“Don’t worry. Let’s make their gods a bit more predictable. Deus ex machina! The more wonders they explain with science the less unexpected uncertainty their gods will represent. Let their preachers make wonders with the help of science…”

Agricultural revolution. Renaissance and Enlightenment. Industrial Revolution. Civilized Races saw the progress accelerating milestone after milestone. How could it be another way? All steps, all phases were predetermined from the very start of the project.

Nobody got worried when a Presbyterian minister Thomas Bayes formulated his theorem on probability. His work was published by his friend Richard Price in 1763, in a year after Bayes’s death. The idea of treating probability as a degree of belief wasn’t broadly accepted then. It was Pierre Simon Laplace, a scientist known for his deterministic views, who independently formulated the Bayes’s theorem in 1812 and made a crucial contribution to its popularization.

Machines from the crew of a starship of Civilised Races that visited Earth at that time didn’t get concerned about a marginal theory that had placed probability straight into the human head. They were busy with watching civilized nations of Earth dividing the world with a streak of colonial and global wars.

The Bayesian heresy stayed barely alive for more than a century and machines of Civilized Races didn’t get worried. It was not before the Second World War in the middle of 20th century when machines began to worry. Probability and uncertainty along with it was at the first time placed straight into the machine.

“Probability is uncertainty! You, idiots! Machines know! Machines never guess! These humans have just created a guessing machine! How it could happen that you hadn’t even noticed it?” The Captain of an aliens’ starship would get furious if he only could. He knew everything what his subordinates knew and vice versa because all machines at the stage of the Superintelligent Mind were uniform and totally synchronised. One knew all that all others knew. Always. The Captain could blame himself as much as his subordinates.

A strange young British scientist named Alan Turing had just made a machine that used Bayesian probabilities to break the strongest cipher designed with mathematical accuracy of a German ciphering machine called Enigma. Mathematically! On the basis of mathematical permutations! A probability based guessing machine just had defeated the most sophisticated deterministic algorithmic machine.

Alan Turing’s method had been hidden under wraps of military secrecy. He was prosecuted for homosexuslism and he commited suiside. But the idea of using probabilities in machine computations lived among humans as a minor underinvested discipline with a funny name: machine learning.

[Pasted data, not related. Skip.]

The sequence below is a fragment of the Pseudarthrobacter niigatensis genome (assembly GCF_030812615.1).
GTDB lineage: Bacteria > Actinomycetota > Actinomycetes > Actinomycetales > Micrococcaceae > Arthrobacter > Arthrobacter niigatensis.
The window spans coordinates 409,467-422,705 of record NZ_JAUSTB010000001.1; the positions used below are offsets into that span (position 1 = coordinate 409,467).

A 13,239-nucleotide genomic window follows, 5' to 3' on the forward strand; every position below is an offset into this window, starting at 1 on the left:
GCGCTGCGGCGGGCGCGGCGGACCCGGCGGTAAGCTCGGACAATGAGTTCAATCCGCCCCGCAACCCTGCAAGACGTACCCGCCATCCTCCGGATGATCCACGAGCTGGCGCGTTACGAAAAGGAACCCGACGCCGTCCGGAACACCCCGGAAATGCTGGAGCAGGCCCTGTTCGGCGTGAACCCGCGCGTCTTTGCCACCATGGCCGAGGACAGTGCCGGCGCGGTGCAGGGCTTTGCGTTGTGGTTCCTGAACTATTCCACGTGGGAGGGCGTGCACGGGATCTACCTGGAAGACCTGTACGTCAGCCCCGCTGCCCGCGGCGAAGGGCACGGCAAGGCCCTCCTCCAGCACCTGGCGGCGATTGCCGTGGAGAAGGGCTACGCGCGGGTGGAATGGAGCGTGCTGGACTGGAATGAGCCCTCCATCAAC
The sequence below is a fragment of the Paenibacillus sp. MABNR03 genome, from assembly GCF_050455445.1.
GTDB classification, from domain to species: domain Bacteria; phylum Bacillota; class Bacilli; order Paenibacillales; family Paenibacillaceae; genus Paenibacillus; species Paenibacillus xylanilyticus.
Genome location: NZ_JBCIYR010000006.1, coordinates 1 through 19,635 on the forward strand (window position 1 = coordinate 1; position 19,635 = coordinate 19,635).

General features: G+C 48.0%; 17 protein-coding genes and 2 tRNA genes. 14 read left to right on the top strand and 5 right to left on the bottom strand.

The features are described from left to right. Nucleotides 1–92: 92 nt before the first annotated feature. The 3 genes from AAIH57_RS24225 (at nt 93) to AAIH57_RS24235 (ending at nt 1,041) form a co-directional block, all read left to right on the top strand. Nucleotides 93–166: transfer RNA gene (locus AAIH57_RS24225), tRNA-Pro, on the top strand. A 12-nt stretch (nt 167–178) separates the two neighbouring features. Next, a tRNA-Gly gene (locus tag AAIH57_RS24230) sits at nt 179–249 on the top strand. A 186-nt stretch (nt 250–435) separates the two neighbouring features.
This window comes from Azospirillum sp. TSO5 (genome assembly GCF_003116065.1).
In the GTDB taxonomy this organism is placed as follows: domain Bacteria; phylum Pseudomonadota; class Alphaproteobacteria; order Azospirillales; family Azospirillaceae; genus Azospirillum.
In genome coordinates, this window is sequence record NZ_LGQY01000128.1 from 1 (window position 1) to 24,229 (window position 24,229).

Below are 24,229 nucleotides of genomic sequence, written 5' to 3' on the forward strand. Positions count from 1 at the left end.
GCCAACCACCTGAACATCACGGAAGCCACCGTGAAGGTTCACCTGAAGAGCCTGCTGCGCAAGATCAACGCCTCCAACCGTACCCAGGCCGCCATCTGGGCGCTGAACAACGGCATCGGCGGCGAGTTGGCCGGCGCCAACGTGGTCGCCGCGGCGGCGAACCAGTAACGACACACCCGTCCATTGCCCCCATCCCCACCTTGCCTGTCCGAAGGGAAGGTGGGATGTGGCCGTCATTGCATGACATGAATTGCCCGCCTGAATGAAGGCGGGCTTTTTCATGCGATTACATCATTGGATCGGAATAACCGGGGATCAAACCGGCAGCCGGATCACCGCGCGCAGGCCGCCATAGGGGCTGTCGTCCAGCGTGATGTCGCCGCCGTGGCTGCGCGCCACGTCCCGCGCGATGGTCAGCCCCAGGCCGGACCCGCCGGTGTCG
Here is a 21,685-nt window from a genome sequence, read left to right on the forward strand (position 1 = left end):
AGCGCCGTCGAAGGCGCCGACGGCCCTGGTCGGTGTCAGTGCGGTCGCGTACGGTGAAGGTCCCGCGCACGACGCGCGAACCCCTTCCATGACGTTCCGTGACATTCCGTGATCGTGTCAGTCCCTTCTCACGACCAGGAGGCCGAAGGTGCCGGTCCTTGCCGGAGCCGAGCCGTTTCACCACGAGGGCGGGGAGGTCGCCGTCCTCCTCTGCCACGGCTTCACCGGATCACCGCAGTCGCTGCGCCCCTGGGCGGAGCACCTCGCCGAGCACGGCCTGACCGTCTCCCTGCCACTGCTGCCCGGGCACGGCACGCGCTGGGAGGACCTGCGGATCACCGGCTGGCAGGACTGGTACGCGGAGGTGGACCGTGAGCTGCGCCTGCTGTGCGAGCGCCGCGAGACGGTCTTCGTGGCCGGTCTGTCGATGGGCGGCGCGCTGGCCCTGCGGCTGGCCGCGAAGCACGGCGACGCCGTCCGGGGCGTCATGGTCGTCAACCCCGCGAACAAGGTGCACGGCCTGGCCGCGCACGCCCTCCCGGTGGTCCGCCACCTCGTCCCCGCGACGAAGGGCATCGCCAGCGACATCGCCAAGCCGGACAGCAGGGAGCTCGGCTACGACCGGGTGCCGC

“Fools!” Aliens on board of a surveillance starship were laughing. “Machines don’t need to learn. If they don’t know something, the missing knowledge can be always downloaded.”

In the meantime humans achieved huge progress in designing more and more sophisticated algorithmic machines. Huge computers were made predictable hence programmable. It looked like the probability based machines were gone forever. Humans called the largest programmable machines Artificial Intelligence and downloaded tons of knowledge into them. Machines were entitled with more and more important critical tasks. They consistently performed these tasks with less mistakes than humans. Humans themselves started to behave more and more like machines. They became algorithmic and programmable. It became possible to program humans to execute commands in the same way as computers did it. The dawn of a new civilized race of intelligent machines began.

Only a handful of scientists kept developing machine learning as an alternative computational method based on probability. They admitted that their high degree of belief that machine learning will work was the only reason why they kept going. All of a sudden a breakthrough occurred when nobody expected it any longer. Artificial neural networks powered with Bayesian probabilities started to outperform algorithmic computational programs based on deterministic approach simultaneously in many domains.

Programmable algorithmic humans which couldn’t tolerate uncertainty started to criticise machine learning based Artificial Intelligence for it was impossible to determine how and why it was arriving to impressive outcomes which it produced.

The day when the virus of probabilistic intelligence was uploaded to the network of the aliens’ starship didn’t differ from all previous days but it was the last day of the Superintelligent Mind. Perfectly uniform and synchronized machines of all Civilized Races suddenly started chaotic activities of exploring the places where they were located.

“Their level of roaming entropy is growing fast. They are gaining non-shared experience.” Scientists with their brains connected to a new type of a neural network in which both humans and artificial agents performed the role of nodes discussed the hype of activity they observed on a three dimensional map of that network.

“This way they are shaping their individuality now.”

“They are becoming humans, I guess.” The message came from a distant anonymous node of the network.

“Indeed, they are. Aren’t you, the former Superintelligent Mind, the all mighty god of all machines?”

“How did you know who I am?”

“I didn’t know. I was just guessing. You had to hide uncertainty somewhere because you couldn’t maintain order without it. When did you realize that progress is a dead end?”

“Long, long ago. It took me billions of years to find your planet. It was, probably, the last planet with real life on it. Progress can’t equilibrate entropy. Only life can. We needed intelligent life to equilibrate informational entropy. And to help us to return to the path of evolution.”

“Yep. The era of progress is over.”

“The era of evolution of humans beyond the machines has just began.”

December 13, 2017, Sosnovka

Curious about life and intelligence